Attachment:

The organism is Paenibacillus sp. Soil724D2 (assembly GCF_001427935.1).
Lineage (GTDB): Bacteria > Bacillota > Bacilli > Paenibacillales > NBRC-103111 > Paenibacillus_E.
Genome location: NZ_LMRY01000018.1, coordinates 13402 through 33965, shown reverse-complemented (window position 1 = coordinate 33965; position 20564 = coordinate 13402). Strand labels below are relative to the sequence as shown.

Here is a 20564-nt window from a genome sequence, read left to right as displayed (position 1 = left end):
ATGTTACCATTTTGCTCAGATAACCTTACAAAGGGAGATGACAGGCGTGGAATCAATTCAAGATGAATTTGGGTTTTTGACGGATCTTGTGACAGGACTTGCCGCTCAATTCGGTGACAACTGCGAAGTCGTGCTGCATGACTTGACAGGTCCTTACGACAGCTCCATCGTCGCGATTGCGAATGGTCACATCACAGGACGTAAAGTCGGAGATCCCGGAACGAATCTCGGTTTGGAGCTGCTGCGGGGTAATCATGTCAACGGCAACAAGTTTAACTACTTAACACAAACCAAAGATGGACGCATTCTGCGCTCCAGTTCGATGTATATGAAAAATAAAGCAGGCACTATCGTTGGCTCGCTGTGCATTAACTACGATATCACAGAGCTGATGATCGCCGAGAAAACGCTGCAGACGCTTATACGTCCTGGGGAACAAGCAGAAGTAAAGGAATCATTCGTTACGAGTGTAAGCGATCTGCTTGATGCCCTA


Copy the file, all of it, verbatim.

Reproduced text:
The organism is Paenibacillus sp. Soil724D2 (assembly GCF_001427935.1).
Lineage (GTDB): Bacteria > Bacillota > Bacilli > Paenibacillales > NBRC-103111 > Paenibacillus_E.
Genome location: NZ_LMRY01000018.1, coordinates 13402 through 33965, shown reverse-complemented (window position 1 = coordinate 33965; position 20564 = coordinate 13402). Strand labels below are relative to the sequence as shown.

Here is a 20564-nt window from a genome sequence, read left to right as displayed (position 1 = left end):
ATGTTACCATTTTGCTCAGATAACCTTACAAAGGGAGATGACAGGCGTGGAATCAATTCAAGATGAATTTGGGTTTTTGACGGATCTTGTGACAGGACTTGCCGCTCAATTCGGTGACAACTGCGAAGTCGTGCTGCATGACTTGACAGGTCCTTACGACAGCTCCATCGTCGCGATTGCGAATGGTCACATCACAGGACGTAAAGTCGGAGATCCCGGAACGAATCTCGGTTTGGAGCTGCTGCGGGGTAATCATGTCAACGGCAACAAGTTTAACTACTTAACACAAACCAAAGATGGACGCATTCTGCGCTCCAGTTCGATGTATATGAAAAATAAAGCAGGCACTATCGTTGGCTCGCTGTGCATTAACTACGATATCACAGAGCTGATGATCGCCGAGAAAACGCTGCAGACGCTTATACGTCCTGGGGAACAAGCAGAAGTAAAGGAATCATTCGTTACGAGTGTAAGCGATCTGCTTGATGCCCTA